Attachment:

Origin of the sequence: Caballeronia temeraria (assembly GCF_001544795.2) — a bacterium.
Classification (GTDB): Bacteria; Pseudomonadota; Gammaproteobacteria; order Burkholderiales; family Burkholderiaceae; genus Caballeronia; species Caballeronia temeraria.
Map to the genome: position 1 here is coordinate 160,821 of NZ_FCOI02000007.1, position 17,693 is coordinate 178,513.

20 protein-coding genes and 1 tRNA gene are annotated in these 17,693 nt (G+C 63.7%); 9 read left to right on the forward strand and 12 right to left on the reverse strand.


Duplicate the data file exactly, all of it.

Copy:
Origin of the sequence: Caballeronia temeraria (assembly GCF_001544795.2) — a bacterium.
Classification (GTDB): Bacteria; Pseudomonadota; Gammaproteobacteria; order Burkholderiales; family Burkholderiaceae; genus Caballeronia; species Caballeronia temeraria.
Map to the genome: position 1 here is coordinate 160,821 of NZ_FCOI02000007.1, position 17,693 is coordinate 178,513.

20 protein-coding genes and 1 tRNA gene are annotated in these 17,693 nt (G+C 63.7%); 9 read left to right on the forward strand and 12 right to left on the reverse strand.